Author(s): Kate Zambreno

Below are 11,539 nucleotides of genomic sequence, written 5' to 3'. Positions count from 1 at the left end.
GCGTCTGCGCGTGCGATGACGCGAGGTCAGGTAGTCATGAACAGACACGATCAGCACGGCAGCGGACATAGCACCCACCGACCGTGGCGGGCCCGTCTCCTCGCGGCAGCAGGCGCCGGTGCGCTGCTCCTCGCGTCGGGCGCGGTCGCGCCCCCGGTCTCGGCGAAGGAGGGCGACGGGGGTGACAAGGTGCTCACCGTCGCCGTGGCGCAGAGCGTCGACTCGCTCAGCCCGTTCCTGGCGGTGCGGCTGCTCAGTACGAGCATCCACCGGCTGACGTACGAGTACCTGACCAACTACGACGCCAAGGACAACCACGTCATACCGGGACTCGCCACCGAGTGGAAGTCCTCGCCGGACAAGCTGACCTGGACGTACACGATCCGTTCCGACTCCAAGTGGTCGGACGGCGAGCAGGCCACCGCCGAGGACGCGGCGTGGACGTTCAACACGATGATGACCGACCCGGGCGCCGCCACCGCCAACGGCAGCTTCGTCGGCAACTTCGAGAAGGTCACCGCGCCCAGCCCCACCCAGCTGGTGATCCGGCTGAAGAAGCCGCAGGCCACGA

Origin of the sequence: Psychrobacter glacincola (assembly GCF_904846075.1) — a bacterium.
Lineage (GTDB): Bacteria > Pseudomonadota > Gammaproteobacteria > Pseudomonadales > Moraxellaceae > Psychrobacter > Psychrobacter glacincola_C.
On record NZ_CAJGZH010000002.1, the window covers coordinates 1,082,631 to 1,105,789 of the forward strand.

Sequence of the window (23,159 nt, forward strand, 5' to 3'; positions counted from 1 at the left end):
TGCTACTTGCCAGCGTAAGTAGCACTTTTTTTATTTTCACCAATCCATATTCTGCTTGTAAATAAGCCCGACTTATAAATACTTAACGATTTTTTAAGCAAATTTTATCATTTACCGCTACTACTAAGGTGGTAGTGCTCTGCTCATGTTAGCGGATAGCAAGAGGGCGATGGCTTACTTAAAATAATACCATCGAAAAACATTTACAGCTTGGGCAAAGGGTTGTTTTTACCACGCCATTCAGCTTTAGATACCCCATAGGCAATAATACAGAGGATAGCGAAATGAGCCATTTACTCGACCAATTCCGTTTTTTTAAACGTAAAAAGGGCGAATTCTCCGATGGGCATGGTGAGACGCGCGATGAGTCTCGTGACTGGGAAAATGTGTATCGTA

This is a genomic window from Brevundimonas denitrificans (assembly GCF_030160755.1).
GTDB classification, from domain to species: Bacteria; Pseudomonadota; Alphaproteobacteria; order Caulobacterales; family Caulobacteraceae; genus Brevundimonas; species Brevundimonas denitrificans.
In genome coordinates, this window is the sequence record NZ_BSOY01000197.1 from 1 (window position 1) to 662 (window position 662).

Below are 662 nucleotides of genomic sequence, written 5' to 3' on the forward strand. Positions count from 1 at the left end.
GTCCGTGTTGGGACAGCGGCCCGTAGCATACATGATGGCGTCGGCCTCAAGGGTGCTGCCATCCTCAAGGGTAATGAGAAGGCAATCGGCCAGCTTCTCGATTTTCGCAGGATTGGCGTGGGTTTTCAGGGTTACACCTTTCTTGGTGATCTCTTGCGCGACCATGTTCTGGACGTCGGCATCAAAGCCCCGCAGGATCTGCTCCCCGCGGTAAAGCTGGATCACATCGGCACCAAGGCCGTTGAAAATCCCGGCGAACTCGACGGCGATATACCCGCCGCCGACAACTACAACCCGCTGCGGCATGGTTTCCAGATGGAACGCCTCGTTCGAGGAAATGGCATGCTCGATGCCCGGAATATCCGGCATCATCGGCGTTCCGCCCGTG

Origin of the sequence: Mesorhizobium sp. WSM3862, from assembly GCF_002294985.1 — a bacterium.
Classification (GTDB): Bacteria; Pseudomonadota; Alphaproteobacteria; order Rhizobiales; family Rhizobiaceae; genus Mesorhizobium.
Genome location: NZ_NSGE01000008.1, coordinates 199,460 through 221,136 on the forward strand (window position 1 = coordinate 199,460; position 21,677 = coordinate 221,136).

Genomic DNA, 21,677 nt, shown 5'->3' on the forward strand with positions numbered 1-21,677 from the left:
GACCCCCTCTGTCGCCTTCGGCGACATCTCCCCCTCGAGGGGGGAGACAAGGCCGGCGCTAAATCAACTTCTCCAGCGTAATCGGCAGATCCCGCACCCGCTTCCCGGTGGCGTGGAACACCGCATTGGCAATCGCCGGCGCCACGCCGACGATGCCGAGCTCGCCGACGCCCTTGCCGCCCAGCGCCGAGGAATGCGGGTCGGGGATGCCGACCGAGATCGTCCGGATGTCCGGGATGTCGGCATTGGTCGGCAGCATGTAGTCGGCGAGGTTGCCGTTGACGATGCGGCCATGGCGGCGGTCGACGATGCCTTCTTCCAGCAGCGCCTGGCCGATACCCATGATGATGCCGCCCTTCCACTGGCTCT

Green Girl is the Bell Jar for today an existential novel about Ruth, a young American in London, kin to Jean Seberg gamines and contemporary celebutantes. Ruth works a string of meaningless jobs: perfume spritzer at a department store she calls Horrid's, clothes-folder, and a shop-girl at a sex shop. Ruth is looked at constantly something she craves and abhors. She is followed by a mysterious narrator, the voice equally violent and maternal. Ruth and her toxic friend, Agnes, are obsessed with cosmetics and fashion and film, with boys, with themselves, and with each other. Green Girl is about that important and frightening and exhilarating period of being adrift and screwing up, a time when drunken hook-ups and infatuations, nervous breakdowns, and ecstatic epiphanies are the order of the day. Bookforum, James GreerThe book is by turns bildungsroman, sociological study, deconstruction, polemic, and live-streamed dialogue with Jean Rhys, Clarice Lispector, Simone de Beauvoir, Virginia Woolf, the Bible, Roland Barthes, and most of Western European modernism by way of Walter Benjamin 's Arcades Project. Green Girl is ambitious in a way few works of fiction are, and it 's certainly more ambitious than the kind of fiction Zambreno is taking on: the single-girl-seeking-not-sure-what-exactly novel that has been pigeonholed as chick lit at least since Helen Fielding 's Bridget Jones 's Diary, which Green Girl draws from (its cosmopolitan London setting) and pitches against (its implied self-definition through romance).HTML Giant, Blake ButlerZambreno 's wickedly compassionate lenses seems to be not only a kind of wonderful novel of self-exploration and awakening, but a much needed tap on the face to remember where we are and how what comes out of us both is of us and mirrored off of those we touch.Kirkus Reviews, Jessa CrispinMeet Ruth. She 's a little lost, a little feeble, a little unsteady on her feet. She is what Kate Zambreno, her creator, calls a Green Girl, a girl suffering through her own becoming. She is an American lost in London, working at a department store she bitterly calls Horrids, trying to force a perfume called Desire on American tourists. You might not expect such a girl to keep the company of Walter Benjamin, Virginia Woolf, Joseph Cornell and John Keats, but in Zambreno 's world she does. Writers and filmmakers and philosophers weave in and out of her tale of one girl in danger of being gobbled by the big city. Her life might seem a little mundane, with the toing and froing on the London Underground, the dreary retail job, the boy problems and the girl problems and the hair problems. But the book is anything but. It cracks, it zings. It makes you call your girlfriend and read sections aloud over the phone.Bookslut, Lightsey DarstZambreno's cruelty is only the world s, the world that has provided for girls like Ruth endless dead-end heroines, beauties who, if they do anything at all, mostly undo.